Ambulance service invests £120,000 in life-saving equipment

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East Midlands Ambulance Service (EMAS) is spending £120,000 on life-saving machines for the community to help save lives.

In Northamptonshire, the fire and rescue service and local businesses have agreed to have automated external defibrillators (AEDs) available on their premises, making them accessible to local people.

AEDs are used when someone has gone into cardiac arrest. The defibrillator gives the heart an electric shock to allow effective cardiac rhythm to be re-established.

The best conditions for defibrillation are within one to two minutes of someone going into cardiac arrest, with success rates decreasing from then at up to 20 per cent per minute of delay.

Sarah-Jayne Parsons, EMAS community defibrillation officer for Northamptonshire, Leicestershire & Rutland said: “Nationally ambulance services are required to get to 75 per cent of life-threatening emergencies within eight minutes of the call being picked up. However, when it comes to cardiac arrest, seconds count and the use of a defibrillator while our crews travel to the scene can save a life.

“Northamptonshire Fire and Rescue Service already support us as co-responders, and we’re delighted they, along with businesses in the area, have agreed to be part of our new programme by allowing us to install the defibrillators at their properties.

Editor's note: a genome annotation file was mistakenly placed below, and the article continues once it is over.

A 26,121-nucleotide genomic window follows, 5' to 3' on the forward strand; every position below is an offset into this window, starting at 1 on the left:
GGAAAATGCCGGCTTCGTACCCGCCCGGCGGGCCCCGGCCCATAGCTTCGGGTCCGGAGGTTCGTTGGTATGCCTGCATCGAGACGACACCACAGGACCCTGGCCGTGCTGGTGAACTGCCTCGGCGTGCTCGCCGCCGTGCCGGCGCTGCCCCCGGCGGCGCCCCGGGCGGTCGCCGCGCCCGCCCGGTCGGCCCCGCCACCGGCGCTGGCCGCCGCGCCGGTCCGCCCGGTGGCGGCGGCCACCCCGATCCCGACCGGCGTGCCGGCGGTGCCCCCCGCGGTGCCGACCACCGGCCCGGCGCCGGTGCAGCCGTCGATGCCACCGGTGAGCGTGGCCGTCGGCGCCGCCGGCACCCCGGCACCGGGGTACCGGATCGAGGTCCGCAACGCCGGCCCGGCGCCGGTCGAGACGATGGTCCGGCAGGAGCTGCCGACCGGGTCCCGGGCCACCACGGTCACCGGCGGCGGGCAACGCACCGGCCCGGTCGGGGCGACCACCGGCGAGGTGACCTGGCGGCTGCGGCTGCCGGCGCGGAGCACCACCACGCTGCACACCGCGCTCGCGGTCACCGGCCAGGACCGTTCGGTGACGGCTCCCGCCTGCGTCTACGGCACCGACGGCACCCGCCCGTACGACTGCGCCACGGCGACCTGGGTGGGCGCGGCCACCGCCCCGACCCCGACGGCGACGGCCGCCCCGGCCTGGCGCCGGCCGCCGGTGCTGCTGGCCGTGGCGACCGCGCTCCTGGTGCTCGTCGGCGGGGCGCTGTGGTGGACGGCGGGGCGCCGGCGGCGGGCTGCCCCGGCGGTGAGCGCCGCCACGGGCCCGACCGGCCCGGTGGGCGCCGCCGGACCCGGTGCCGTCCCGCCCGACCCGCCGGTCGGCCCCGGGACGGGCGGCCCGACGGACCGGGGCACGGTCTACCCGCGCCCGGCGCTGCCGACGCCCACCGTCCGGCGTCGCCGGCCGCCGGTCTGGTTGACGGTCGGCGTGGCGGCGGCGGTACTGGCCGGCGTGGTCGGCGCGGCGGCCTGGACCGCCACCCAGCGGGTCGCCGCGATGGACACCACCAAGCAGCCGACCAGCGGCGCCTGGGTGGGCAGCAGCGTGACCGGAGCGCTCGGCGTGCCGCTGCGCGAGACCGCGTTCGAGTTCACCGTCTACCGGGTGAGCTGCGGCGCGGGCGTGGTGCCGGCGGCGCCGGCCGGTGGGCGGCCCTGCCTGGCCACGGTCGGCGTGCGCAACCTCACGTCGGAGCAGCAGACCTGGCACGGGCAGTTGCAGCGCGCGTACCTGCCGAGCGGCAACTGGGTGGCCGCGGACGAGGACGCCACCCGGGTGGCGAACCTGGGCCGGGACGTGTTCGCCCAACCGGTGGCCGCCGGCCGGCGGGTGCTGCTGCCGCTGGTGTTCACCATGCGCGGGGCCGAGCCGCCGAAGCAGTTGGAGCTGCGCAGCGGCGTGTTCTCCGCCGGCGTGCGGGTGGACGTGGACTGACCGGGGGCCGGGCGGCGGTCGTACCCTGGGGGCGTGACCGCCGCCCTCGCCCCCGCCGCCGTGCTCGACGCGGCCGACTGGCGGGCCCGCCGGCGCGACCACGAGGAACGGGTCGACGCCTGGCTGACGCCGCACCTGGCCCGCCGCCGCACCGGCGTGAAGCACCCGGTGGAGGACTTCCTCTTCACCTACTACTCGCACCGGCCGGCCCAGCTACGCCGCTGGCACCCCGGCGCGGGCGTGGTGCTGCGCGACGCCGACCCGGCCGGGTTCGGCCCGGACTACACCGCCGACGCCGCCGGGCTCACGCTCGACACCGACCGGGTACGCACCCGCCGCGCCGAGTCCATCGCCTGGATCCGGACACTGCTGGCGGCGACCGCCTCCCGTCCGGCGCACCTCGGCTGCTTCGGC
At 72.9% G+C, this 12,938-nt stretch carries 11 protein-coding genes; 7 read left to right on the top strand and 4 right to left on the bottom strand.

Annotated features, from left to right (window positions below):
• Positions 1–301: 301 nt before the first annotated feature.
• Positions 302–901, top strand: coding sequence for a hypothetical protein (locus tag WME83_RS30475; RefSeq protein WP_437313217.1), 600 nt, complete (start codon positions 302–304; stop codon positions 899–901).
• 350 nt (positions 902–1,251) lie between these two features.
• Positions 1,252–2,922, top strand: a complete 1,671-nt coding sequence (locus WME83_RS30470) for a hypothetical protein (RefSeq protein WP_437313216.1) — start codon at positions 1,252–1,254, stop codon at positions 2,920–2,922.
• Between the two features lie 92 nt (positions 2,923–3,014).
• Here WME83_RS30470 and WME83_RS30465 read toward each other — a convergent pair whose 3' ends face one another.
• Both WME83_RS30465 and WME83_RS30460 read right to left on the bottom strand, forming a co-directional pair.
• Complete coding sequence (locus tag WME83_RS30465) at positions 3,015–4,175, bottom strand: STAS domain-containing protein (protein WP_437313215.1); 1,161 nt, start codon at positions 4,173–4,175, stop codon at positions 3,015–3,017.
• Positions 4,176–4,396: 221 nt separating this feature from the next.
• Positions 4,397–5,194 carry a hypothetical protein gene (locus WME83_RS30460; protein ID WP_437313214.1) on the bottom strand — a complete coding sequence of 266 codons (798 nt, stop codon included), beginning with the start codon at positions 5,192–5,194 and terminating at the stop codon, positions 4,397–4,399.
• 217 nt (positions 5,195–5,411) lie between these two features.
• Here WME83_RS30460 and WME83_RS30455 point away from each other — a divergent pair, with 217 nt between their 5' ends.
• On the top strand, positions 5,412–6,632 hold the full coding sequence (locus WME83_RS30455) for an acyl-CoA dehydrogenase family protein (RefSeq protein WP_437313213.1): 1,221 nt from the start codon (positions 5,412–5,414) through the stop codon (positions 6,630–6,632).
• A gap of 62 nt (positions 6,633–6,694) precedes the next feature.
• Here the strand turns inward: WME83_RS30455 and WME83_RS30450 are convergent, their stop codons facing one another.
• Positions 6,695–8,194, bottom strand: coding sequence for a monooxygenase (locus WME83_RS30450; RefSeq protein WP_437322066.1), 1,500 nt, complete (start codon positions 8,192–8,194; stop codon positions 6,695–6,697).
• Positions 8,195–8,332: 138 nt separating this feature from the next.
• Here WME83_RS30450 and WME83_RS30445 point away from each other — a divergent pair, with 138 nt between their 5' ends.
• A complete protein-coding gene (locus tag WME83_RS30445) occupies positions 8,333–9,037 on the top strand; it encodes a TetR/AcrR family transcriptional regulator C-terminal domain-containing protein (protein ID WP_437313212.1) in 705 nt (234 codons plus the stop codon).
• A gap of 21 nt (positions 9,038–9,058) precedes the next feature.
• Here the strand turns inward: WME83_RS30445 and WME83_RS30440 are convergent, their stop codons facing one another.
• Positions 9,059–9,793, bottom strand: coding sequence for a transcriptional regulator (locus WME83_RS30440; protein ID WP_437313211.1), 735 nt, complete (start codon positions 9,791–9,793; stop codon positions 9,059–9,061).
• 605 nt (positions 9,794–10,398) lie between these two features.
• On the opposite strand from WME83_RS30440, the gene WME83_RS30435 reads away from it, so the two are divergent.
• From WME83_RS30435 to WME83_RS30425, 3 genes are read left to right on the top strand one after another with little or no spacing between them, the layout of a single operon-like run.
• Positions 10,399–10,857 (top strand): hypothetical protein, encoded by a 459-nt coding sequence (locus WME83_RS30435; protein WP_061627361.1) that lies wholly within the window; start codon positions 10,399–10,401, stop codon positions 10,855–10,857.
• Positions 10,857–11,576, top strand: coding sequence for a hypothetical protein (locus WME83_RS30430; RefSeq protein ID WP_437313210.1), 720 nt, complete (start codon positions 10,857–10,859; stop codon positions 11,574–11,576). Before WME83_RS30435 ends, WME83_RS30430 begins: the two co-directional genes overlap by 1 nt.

“The defibrillators are stored in bright yellow cabinets which clearly state that the emergency equipment is available there. They are registered with our emergency operations centre so when we receive a 999 call reporting a cardiac arrest we can tell the caller where the defibrillator is located. The life-saving machines can be used by anyone who witnesses an arrest as the machine gives clear instructions on what to do.”

Chief fire officer Martyn Emberson said: “I am delighted that the fire and rescue service is able to support this life-saving initiative and I am sure that by working together in this way we can improve the life chances of people in Northamptonshire.”

Councillor Andre Gonzalez de Savage, cabinet member for fire from Northamptonshire County Council said: “We already work with the ambulance service as co-responders, so were happy to extend this relationship by having defibrillators at our fire stations. This will make it easier for someone reporting a cardiac arrest to get hold of one of these life-saving machines as quickly as possible, potentially saving valuable time while waiting for an ambulance crew to arrive.”

EMAS is installing 127 defibrillators in strategic places across the East Midlands.

AEDs are most useful in rural communities with poor road networks or areas with traffic congestion, and places where large crowds gather such as sporting venues.

The service is also planning to increase the number of community first responder groups by 10 per cent every year for the next three years.

They are trained by EMAS and sent to 999 calls at the same time as ambulances and, as they are based in their communities, they can begin essential treatment until EMAS’ clinicians arrive.

In addition to the AED investment, EMAS is providing free emergency life-saving skills courses, teaching people to know what to do in an emergency such as cardiac arrest, choking and severe bleeding.

Information on future dates and venues for courses can be found on the EMAS website at www.emas.nhs.uk/get-involved/upcoming-events.